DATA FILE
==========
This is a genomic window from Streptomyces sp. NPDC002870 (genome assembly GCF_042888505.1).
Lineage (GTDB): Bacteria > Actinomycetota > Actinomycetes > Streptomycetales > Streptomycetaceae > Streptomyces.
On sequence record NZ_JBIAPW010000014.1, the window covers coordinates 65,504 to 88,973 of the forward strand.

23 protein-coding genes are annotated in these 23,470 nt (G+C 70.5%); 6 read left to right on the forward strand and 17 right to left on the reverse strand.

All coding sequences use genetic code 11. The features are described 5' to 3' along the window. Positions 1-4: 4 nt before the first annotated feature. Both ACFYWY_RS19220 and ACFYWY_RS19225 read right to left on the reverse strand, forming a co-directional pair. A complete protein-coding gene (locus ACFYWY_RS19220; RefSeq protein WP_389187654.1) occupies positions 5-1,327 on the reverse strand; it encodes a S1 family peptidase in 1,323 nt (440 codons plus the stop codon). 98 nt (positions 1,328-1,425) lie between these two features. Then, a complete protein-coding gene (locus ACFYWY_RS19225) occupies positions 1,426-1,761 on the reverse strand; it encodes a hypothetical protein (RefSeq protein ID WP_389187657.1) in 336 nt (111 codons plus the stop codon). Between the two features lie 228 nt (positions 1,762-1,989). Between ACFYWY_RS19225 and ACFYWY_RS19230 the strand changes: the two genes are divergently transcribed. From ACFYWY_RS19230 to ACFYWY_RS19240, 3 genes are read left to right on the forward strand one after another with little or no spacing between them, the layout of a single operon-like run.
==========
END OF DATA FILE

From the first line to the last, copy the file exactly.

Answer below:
This is a genomic window from Streptomyces sp. NPDC002870 (genome assembly GCF_042888505.1).
Lineage (GTDB): Bacteria > Actinomycetota > Actinomycetes > Streptomycetales > Streptomycetaceae > Streptomyces.
On sequence record NZ_JBIAPW010000014.1, the window covers coordinates 65,504 to 88,973 of the forward strand.

23 protein-coding genes are annotated in these 23,470 nt (G+C 70.5%); 6 read left to right on the forward strand and 17 right to left on the reverse strand.

All coding sequences use genetic code 11. The features are described 5' to 3' along the window. Positions 1-4: 4 nt before the first annotated feature. Both ACFYWY_RS19220 and ACFYWY_RS19225 read right to left on the reverse strand, forming a co-directional pair. A complete protein-coding gene (locus ACFYWY_RS19220; RefSeq protein WP_389187654.1) occupies positions 5-1,327 on the reverse strand; it encodes a S1 family peptidase in 1,323 nt (440 codons plus the stop codon). 98 nt (positions 1,328-1,425) lie between these two features. Then, a complete protein-coding gene (locus ACFYWY_RS19225) occupies positions 1,426-1,761 on the reverse strand; it encodes a hypothetical protein (RefSeq protein ID WP_389187657.1) in 336 nt (111 codons plus the stop codon). Between the two features lie 228 nt (positions 1,762-1,989). Between ACFYWY_RS19225 and ACFYWY_RS19230 the strand changes: the two genes are divergently transcribed. From ACFYWY_RS19230 to ACFYWY_RS19240, 3 genes are read left to right on the forward strand one after another with little or no spacing between them, the layout of a single operon-like run.